Tuesday, December 2, 2014

Action Figure Review: Classic Iron Man from Marvel Legends' Iron Man 3 by Hasbro

     Hasbro's 1/18th scale Iron Man 2 line was really a fantastic movie tie-in action figure line.  Sure, it had some problematic issues, such as shelves being clogged with tons of Iron Man variants, never releasing the un-helmeted versions of Tony and Rhodey, or the Black Widow figure, making certain figures incredibly hard to find, and not even releasing the movie's major villain until much later in the year, but still each and every figure was genuinely a really cool toy. We got some decent concept armors, great film-accurate versions of each armor, and some cool comic figures.  The movie version of Iron Monger still sits on my desk at work because he's such a fun, well done figure.  Unfortunately, things changed at Hasbro and I personally felt the Thor, Captain America, and Avengers lines were all very lackluster.  Now it seems that Hasbro has moved away from offering movie figures in the 1/18th "Marvel Universe" compatible scale and have opted for a very budget conscious line of figures that move at the big five. Fortunately, they've also released a Marvel Legends tie in line that features three versions of Iron Man, two villains, and Rhodey (along with an Iron Monger Build-a-Figure). Today I'm looking at Classic Iron Man.  Suit up and join me after the break......

   Classic Iron Man has been released a few times before in two different 2-packs, so some fans already own this mold.  This one's a lot shinier than the others, though.  He's built like a pretty standard Marvel Legend so, there really aren't any surprises here.  He'll look decent next to any of your other comic-based Marvel Legends figures, although he is a bit thin.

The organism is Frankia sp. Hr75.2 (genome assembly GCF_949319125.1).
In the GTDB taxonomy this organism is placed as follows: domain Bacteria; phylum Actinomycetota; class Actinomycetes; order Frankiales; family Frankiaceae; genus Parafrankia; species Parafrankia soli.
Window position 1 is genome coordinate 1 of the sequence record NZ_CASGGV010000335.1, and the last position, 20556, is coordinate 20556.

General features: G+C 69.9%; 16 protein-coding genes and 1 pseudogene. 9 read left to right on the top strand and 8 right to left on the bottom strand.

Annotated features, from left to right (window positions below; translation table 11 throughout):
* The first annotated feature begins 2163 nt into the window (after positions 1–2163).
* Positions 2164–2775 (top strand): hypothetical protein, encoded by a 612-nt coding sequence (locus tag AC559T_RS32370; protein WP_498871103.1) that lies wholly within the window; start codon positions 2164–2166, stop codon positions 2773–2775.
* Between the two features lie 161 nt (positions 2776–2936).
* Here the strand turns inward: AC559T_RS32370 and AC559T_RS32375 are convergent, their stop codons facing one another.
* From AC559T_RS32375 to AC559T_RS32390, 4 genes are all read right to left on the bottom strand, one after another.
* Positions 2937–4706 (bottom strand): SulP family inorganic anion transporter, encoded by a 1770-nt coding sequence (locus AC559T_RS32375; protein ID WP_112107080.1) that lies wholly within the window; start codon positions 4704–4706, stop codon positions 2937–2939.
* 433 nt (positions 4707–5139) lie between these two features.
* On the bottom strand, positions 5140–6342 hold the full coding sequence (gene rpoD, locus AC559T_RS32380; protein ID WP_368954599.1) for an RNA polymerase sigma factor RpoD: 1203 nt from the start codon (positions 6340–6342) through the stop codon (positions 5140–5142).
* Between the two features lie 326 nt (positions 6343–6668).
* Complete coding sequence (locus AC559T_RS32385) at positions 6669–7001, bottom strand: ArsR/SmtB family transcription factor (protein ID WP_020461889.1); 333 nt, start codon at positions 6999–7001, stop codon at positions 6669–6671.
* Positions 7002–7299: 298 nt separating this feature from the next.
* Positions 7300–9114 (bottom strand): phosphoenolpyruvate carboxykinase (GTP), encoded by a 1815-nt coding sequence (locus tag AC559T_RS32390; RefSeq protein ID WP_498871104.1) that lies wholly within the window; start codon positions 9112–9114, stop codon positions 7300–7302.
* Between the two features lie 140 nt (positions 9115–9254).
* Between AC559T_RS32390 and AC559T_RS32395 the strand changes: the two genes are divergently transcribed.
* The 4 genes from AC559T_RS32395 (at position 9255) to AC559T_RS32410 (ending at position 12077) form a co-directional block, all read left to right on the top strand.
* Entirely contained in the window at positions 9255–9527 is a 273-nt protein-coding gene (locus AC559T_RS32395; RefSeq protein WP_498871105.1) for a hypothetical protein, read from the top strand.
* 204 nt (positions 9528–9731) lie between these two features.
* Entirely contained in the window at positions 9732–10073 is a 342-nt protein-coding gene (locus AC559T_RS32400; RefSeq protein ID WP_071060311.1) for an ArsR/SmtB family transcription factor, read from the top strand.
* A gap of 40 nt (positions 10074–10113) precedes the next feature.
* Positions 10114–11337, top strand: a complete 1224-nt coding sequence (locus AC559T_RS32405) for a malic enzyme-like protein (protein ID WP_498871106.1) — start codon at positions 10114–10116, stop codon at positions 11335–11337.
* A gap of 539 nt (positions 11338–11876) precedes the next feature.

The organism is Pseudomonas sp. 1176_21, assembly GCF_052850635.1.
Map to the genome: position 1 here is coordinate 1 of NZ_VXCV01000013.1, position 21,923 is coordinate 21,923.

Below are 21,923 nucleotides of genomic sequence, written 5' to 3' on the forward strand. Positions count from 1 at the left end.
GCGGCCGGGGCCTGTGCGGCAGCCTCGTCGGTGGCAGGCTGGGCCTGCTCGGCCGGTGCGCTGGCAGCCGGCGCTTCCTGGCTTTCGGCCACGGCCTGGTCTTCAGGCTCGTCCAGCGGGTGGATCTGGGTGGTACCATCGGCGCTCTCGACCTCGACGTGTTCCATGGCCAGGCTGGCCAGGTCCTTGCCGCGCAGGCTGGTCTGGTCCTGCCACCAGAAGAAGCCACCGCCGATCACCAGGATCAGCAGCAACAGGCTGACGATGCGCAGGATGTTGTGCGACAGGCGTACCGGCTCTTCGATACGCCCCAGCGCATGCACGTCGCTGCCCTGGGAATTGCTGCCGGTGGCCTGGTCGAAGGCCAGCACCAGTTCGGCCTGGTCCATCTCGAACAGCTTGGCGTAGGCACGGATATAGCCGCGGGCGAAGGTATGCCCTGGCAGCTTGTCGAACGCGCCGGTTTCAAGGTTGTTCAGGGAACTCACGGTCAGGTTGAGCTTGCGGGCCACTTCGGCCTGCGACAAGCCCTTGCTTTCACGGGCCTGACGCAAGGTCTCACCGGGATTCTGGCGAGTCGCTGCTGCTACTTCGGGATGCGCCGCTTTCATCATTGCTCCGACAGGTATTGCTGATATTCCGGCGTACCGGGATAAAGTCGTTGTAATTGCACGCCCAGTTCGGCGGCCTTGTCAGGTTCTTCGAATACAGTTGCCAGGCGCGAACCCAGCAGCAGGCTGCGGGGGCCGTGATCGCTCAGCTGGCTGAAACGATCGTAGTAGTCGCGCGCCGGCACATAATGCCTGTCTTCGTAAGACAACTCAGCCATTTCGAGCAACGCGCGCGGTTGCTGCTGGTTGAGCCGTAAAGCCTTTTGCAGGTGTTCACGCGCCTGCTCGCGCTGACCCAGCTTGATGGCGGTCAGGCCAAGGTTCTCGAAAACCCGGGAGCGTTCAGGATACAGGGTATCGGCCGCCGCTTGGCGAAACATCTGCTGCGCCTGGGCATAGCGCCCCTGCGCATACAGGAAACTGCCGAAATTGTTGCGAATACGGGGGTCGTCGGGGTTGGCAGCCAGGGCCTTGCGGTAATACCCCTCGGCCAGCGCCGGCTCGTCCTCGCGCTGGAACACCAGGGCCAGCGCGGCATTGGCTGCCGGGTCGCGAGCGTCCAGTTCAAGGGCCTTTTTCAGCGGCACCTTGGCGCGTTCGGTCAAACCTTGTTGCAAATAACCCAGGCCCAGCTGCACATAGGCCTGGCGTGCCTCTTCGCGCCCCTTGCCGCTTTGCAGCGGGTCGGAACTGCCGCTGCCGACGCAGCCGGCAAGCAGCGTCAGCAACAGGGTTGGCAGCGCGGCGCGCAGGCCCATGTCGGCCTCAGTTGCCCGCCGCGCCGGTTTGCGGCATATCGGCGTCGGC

Iron Man has pretty standard Marvel Legends articulation: ball jointed ankles, double hinged knees, swivel thighs, ball jointed hips, a swivel waist, an abdomen hinge, ball jointed shoulders, swivel biceps, double hinged elbows, ball jointed wrists, a hinged neck, and a ball jointed head.  Every point of articulation works well, although I still don't like the thighs on most Marvel Legends figures (I think it's how they put the thigh swivel so close to the hip ball joint).  The thighs are hindered a little by the discs hanging down on Iron Man's side, but it really isn't too noticeable.  The neck and head joints are great because they allow you to put Iron Man in a nice flying pose--still something Mattel hasn't accomplished on a Superman figure. (Editor's note: Seriously, Mattel??)  The knee, elbow, and ab hinges all seem to have "teeth" in them that help lock the joint into place.  While this can inhibit some poses mildly, it does allow the figure to hold poses more solidly and to prevent looseness in the joints over time. The ball jointed wrists are great and allow for a wide range of expressive movement.